The Nissan Leaf is an all-electric car that in the US, offers a claimed 76 miles or 121 km of autonomy, whereas the range-extender Chevrolet Volt promises only 38 miles or 61 km before the petrol engine kicks in to recharge the batteries.
However, while looking at those figures alone would have you thinking that it would be the owners of the purely electric model covering most no-emissions miles, a recent study suggests the exact opposite.
The EV Project Vehicle Summary Report, issued by the US Department of Energy (DoE), collected data between the months of April and June this year and compiled them for some surprising results.
It revealed that in spite of having more battery on board to take them further, Nissan Leaf drivers actually covered fewer miles than Volt owners. They back this up with more numbers: 629 miles per month for the former, and 759 for the latter.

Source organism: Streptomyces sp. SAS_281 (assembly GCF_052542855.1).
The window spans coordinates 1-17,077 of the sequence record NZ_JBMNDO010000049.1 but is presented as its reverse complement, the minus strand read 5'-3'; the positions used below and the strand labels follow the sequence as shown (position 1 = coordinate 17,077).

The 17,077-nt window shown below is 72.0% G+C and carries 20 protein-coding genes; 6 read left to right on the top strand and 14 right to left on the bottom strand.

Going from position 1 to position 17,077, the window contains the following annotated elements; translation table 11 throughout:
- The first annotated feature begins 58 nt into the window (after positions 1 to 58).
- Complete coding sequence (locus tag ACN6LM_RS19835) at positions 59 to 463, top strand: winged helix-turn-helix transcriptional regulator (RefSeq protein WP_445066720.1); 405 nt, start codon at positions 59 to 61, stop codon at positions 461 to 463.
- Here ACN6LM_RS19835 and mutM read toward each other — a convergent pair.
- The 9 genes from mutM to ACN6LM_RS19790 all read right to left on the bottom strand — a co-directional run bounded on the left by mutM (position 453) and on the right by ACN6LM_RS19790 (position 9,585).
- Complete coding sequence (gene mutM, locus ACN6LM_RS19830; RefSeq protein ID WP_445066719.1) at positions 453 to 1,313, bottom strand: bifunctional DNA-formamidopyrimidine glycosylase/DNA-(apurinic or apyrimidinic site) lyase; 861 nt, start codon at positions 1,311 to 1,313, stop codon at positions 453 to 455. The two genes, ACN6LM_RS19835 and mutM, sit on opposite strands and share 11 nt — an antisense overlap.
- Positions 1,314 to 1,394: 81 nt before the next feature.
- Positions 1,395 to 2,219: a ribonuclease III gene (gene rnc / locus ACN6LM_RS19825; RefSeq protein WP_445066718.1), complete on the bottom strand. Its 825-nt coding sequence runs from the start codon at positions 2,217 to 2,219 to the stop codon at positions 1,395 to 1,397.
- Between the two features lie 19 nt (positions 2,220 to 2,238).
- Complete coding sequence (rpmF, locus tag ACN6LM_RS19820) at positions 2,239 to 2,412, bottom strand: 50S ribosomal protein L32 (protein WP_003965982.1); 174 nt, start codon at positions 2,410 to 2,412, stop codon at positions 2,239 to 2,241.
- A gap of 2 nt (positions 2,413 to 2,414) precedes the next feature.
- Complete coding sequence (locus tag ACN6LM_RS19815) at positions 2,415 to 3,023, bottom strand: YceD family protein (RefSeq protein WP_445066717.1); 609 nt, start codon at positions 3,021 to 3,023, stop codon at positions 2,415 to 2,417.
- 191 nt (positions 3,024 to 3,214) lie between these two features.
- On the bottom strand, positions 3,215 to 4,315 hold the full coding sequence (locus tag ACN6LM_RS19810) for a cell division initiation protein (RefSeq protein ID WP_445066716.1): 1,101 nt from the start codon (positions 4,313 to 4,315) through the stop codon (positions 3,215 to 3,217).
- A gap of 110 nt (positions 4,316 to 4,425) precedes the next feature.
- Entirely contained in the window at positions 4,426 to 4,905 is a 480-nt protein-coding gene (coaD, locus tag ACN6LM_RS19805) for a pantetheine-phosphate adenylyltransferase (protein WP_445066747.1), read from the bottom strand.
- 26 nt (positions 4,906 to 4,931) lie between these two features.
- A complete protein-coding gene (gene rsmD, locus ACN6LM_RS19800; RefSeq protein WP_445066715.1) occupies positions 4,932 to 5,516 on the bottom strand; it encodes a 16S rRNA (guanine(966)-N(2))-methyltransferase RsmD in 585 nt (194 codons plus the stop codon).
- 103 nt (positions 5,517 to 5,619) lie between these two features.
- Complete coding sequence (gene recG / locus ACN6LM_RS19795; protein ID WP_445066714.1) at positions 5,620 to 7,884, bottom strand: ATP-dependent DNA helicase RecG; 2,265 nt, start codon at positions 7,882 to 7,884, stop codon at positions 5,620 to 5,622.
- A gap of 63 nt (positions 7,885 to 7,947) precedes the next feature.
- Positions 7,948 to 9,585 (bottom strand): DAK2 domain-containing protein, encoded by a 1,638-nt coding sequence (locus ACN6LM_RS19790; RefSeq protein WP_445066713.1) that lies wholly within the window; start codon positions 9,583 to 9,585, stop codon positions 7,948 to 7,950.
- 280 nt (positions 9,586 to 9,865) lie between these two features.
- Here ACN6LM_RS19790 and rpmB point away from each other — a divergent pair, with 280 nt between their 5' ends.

A number of factors could be affecting these readings, though, so they’re not necessarily accurate without question, yet they do offer an interesting suggestion that Bob Lutz may have actually had a point about the Chevy using the gasoline engine only when needed; if owners operate it properly (i.e. keep the battery charged at all times via socket and plug) the 1.4-liter petrol engine is rarely used.
In fact, it was found that the 759 aforementioned miles of range actually constituted around 75 percent of the total number of miles driven (1,012 of them on average, to be precise).
By Andrei NedeleaStory References: Greencareports